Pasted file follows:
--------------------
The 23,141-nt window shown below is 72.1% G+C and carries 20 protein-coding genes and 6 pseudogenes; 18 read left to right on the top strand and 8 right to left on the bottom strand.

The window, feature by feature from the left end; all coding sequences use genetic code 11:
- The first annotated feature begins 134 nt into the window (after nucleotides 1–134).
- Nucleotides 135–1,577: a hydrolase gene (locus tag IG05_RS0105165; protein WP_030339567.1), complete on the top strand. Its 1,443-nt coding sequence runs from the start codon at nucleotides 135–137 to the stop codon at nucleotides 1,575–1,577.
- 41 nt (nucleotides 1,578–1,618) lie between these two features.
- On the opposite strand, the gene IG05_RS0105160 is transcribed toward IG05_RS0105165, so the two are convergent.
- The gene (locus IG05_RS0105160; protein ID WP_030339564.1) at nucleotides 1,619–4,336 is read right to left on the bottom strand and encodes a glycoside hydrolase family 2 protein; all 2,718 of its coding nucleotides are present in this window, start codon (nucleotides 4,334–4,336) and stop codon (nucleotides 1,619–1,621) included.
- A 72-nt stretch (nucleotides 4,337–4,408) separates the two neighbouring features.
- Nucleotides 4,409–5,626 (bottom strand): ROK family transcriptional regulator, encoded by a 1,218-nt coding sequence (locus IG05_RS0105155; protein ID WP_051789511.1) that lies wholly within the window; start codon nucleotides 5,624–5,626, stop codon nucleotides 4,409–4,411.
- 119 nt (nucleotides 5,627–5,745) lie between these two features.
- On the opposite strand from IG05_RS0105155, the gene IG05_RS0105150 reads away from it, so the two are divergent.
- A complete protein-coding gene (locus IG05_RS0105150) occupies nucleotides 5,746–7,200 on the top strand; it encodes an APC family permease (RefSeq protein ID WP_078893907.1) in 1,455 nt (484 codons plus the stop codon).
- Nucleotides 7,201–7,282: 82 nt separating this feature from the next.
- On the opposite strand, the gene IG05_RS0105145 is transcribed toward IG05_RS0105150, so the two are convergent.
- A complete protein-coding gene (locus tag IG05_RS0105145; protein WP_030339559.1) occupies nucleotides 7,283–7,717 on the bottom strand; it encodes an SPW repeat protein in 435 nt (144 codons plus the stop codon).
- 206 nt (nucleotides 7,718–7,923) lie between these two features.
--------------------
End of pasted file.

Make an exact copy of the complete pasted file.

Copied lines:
The 23,141-nt window shown below is 72.1% G+C and carries 20 protein-coding genes and 6 pseudogenes; 18 read left to right on the top strand and 8 right to left on the bottom strand.

The window, feature by feature from the left end; all coding sequences use genetic code 11:
- The first annotated feature begins 134 nt into the window (after nucleotides 1–134).
- Nucleotides 135–1,577: a hydrolase gene (locus tag IG05_RS0105165; protein WP_030339567.1), complete on the top strand. Its 1,443-nt coding sequence runs from the start codon at nucleotides 135–137 to the stop codon at nucleotides 1,575–1,577.
- 41 nt (nucleotides 1,578–1,618) lie between these two features.
- On the opposite strand, the gene IG05_RS0105160 is transcribed toward IG05_RS0105165, so the two are convergent.
- The gene (locus IG05_RS0105160; protein ID WP_030339564.1) at nucleotides 1,619–4,336 is read right to left on the bottom strand and encodes a glycoside hydrolase family 2 protein; all 2,718 of its coding nucleotides are present in this window, start codon (nucleotides 4,334–4,336) and stop codon (nucleotides 1,619–1,621) included.
- A 72-nt stretch (nucleotides 4,337–4,408) separates the two neighbouring features.
- Nucleotides 4,409–5,626 (bottom strand): ROK family transcriptional regulator, encoded by a 1,218-nt coding sequence (locus IG05_RS0105155; protein ID WP_051789511.1) that lies wholly within the window; start codon nucleotides 5,624–5,626, stop codon nucleotides 4,409–4,411.
- 119 nt (nucleotides 5,627–5,745) lie between these two features.
- On the opposite strand from IG05_RS0105155, the gene IG05_RS0105150 reads away from it, so the two are divergent.
- A complete protein-coding gene (locus IG05_RS0105150) occupies nucleotides 5,746–7,200 on the top strand; it encodes an APC family permease (RefSeq protein ID WP_078893907.1) in 1,455 nt (484 codons plus the stop codon).
- Nucleotides 7,201–7,282: 82 nt separating this feature from the next.
- On the opposite strand, the gene IG05_RS0105145 is transcribed toward IG05_RS0105150, so the two are convergent.
- A complete protein-coding gene (locus tag IG05_RS0105145; protein WP_030339559.1) occupies nucleotides 7,283–7,717 on the bottom strand; it encodes an SPW repeat protein in 435 nt (144 codons plus the stop codon).
- 206 nt (nucleotides 7,718–7,923) lie between these two features.